The Creator says, ‘Fasting is Mine’. And by fasting, here, we mean the wider practice of self-denial that is practised during Ramadan, when we deny our lower self – our nafs – the freedom to derive certain sensual pleasures wherever and whenever it desires. Fasting is loved by the Creator more than any other form of worship in Islam. Fasting in Ramadan is thus the key to true, sincere, comprehensive and universal gratitude. This is because at other times of the year, most people who are relatively well-off do not realise the value of the bounties they receive, since they do not experience real hunger or true need. Those whose stomachs are full – especially if they are rich – do not understand the bounty there is in a single piece of dry bread. When the time to break the fast arrives, however, a believer’s taste buds testify that dry bread is one of God’s most precious and valuable bounties. During Ramadan, everyone, from king to beggar, expresses a kind of gratitude through understanding the true worth of those bounties.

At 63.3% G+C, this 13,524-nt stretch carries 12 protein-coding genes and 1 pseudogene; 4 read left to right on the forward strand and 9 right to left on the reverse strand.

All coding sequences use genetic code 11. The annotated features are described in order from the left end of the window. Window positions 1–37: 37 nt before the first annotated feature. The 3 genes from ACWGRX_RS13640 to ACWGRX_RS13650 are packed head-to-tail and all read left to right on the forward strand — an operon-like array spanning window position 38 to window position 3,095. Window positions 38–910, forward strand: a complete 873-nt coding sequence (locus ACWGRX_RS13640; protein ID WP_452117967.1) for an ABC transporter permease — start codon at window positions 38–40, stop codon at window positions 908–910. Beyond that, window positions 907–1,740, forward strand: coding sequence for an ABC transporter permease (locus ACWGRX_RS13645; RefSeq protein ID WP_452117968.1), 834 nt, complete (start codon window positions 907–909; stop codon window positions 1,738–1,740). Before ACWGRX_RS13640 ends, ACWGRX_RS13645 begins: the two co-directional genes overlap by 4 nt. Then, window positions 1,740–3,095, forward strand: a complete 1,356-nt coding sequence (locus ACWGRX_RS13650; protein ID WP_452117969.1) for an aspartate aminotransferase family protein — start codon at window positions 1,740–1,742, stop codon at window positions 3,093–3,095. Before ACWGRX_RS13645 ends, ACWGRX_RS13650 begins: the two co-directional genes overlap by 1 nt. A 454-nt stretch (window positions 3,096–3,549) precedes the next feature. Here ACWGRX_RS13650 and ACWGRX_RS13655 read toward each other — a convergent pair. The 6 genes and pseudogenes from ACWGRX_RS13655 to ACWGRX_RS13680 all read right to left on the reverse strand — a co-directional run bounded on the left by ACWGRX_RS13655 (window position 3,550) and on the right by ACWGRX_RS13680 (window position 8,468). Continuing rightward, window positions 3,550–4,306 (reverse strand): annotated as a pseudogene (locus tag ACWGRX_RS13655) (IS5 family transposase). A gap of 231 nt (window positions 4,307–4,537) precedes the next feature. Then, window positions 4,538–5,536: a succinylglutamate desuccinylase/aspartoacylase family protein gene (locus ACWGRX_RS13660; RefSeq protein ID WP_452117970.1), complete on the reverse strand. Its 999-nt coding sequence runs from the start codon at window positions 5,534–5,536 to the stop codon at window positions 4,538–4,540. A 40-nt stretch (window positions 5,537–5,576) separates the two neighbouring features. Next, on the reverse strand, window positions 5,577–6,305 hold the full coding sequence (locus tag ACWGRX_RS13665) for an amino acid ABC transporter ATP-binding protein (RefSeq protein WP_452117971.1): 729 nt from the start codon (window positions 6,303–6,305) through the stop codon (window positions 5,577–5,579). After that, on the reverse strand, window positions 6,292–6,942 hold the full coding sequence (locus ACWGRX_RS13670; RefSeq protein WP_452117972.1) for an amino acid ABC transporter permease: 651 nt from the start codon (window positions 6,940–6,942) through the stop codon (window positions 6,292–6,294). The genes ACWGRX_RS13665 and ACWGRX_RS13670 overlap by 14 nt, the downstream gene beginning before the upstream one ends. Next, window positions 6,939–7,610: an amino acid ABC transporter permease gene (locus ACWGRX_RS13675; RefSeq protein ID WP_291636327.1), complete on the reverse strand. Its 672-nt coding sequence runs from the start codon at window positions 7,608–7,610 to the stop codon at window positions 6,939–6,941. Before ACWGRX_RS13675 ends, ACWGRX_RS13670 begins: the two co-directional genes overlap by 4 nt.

Bediuzzaman Said Nursi’s treatise on Ramadan is presented here in its new English translation. His main work – the Risale-i Nur, is currently being re-translated into English, with a focus on the communication of meaning rather than on strict, word-for-word equivalence, which often obscures what the author is trying to say and makes reading more of a task for the reader than a pleasure.